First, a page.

Generation Change works with young leaders across the globe to foster collaboration, build resilience and strengthen capacity as they transform local communities.

Generation Change/Uganda Generations

With over 1.2 billion people across the globe below the age of 35, young people have the opportunity to be powerful agents of change. However, as they navigate the difficult transition from adolescence to adulthood, they can be tempted by external parties or ideologies and hindered by corruption, high unemployment rates, and discrimination, sometimes being drawn into violent extremism or electoral violence.

Even the most dedicated young leaders face challenges and burnout as they work to create change. They often work in isolation, or lack the knowledge, skills, and resources to maximize their efforts and increase their personal resilience. USIP developed the Generation Change Fellows Program (GCFP) to counter this isolation through a family-like community of practice, to augment the existing knowledge and skills of participants through mentorship and training, and to partner with them in community-led peacebuilding initiatives.

GCFP carefully selects small cohorts of dedicated peacebuilders aged 18-35 through a highly competitive application process. Tackling some of the world's most difficult challenges-from countering violent extremism to enhancing gender equality-these Fellows hold leadership roles within their local communities. The program is currently active in Africa (Egypt, Morocco, Tunisia, Somalia, Sudan, Kenya, Uganda, and Nigeria) and the Middle East (Jordan and Yemen).

The 24-month Fellows Program-which includes access to Global Campus courses for ongoing learning-provides these young civic leaders with the following skills and experiences:

Conflict Management Skills
Developing the core conflict management skills of active listening, relationship building, negotiation, mediation and dialogue and working cooperatively to find mutually agreeable solutions among parties.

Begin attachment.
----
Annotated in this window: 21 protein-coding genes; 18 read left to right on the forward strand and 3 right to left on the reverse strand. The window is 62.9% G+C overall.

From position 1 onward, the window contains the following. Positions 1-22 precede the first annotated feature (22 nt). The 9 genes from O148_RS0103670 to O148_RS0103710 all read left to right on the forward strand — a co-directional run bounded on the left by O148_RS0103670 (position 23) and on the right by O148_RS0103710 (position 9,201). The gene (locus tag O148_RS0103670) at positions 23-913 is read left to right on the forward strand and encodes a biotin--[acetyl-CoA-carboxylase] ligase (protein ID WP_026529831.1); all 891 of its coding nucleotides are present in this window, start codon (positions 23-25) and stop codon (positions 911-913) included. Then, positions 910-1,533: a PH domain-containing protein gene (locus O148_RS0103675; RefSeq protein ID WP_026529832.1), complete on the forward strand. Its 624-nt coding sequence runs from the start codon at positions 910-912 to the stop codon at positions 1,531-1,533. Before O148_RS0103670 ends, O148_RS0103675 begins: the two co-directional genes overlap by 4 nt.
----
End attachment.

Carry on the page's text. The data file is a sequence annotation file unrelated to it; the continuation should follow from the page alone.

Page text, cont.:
Leadership Development Skills
Providing emerging leaders with practical skills in communication, leadership presence, and story-telling to help them articulate their vision and mission more effectively and create healthier, more stable organizations.

A Dynamic Community of Civic Leaders
Creating lasting relationships built on trust so that Fellows are able to turn to one another for advice and assistance both digitally and in person.

Related Publications

How Can U.S. Better Help Tunisia to Curb ISIS Recruitment?

How Can U.S. Better Help Tunisia to Curb ISIS Recruitment?

Tuesday, February 20, 2018

By: USIP Staff

As Tunisia last month celebrated the 2011 overthrow of its dictatorship, thousands of young Tunisians protested in streets nationwide, often clashing with police. Young Tunisians widely voice an angry despair at being unemployed, untrained for jobs, and unable to build futures for themselves. The single democracy to have arisen from the Arab Spring uprisings is undermined by the feelings of hopelessness among many youth, and by their exploitation by extremist groups linked to ISIS and al-Qaida. To help Tunisian, U.S. and other efforts to build hope for Tunisia’s youth, a small, USIP-funded project is measuring which kinds of programs are actually effective.

Violent Extremism; Youth

Colombia War-Crime Prisoners Face Past, Plan Future

Colombia War-Crime Prisoners Face Past, Plan Future

Tuesday, December 26, 2017

By: Aubrey Cox; Maria Antonia Montes

The prisoners would be arriving soon and Adriana Combita, like a young teacher preparing to greet a new class, was nervous. This was not the first time that Combita, 26, had led a peacebuilding training with soldiers convicted of war-related crimes. But these were senior officers, commanders with master’s degrees, military officials who had lived abroad.

Education & Training; Human Rights

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